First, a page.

Willy Solis, a lead organizer of the walkout and a company shopper in the Dallas area, told The Hill that workers decided to follow in the footsteps of those at Instacart and Whole Foods by walking out after Shipt failed to provide sufficient personal protective equipment (PPE), such as masks and gloves.

"We've been calling for PPE for several weeks now, through direct and indirect means, and our requests have been completely ignored," he said. "There's a sense of urgency in regards to protecting ourselves."

Shipt said in a blog post Monday that it will be coordinating with Target to provide a mask and glove set to shoppers within the next two weeks.

"While this is a start, it's not nearly enough," the Shipt workers said in response to that commitment.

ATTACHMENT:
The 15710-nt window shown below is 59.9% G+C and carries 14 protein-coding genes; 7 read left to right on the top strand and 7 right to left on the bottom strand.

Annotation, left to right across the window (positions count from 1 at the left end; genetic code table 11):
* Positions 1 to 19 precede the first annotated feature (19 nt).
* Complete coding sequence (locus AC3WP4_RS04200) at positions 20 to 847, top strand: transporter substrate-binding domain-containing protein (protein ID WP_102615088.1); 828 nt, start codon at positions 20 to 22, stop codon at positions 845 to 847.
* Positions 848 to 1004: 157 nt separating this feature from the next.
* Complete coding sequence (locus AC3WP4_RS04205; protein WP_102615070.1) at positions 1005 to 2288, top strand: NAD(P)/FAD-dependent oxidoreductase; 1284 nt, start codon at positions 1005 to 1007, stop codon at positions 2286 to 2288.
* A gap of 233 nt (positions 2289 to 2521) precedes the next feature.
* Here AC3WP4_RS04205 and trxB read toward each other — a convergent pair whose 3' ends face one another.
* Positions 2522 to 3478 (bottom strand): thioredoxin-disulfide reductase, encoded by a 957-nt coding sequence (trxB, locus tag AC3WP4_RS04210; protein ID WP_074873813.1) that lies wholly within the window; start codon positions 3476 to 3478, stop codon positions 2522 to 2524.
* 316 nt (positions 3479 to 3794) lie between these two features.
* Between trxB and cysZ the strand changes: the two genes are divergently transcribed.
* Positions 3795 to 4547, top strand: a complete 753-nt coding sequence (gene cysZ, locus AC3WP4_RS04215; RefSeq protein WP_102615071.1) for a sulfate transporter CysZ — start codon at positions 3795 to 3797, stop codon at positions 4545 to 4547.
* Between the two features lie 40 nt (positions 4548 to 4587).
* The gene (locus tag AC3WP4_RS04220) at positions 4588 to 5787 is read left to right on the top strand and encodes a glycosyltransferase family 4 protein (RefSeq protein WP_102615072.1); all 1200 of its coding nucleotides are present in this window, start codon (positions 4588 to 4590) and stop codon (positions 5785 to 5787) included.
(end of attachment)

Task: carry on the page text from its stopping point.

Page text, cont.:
Read more here.

 

FCC REJECTS CALL TO PROBE TRUMP BRIEFING BROADCASTS: The Federal Communications Commission (FCC) on Monday rejected a petition from an advocacy group calling for an investigation into alleged misinformation being broadcast on news networks during President TrumpDonald John TrumpJustice says it will recommend Trump veto FISA bill Fauci: Nominating conventions may be able to go on as planned Poll: Biden leads Trump by 11 points nationally MORE's daily briefings about the U.S. coronavirus response.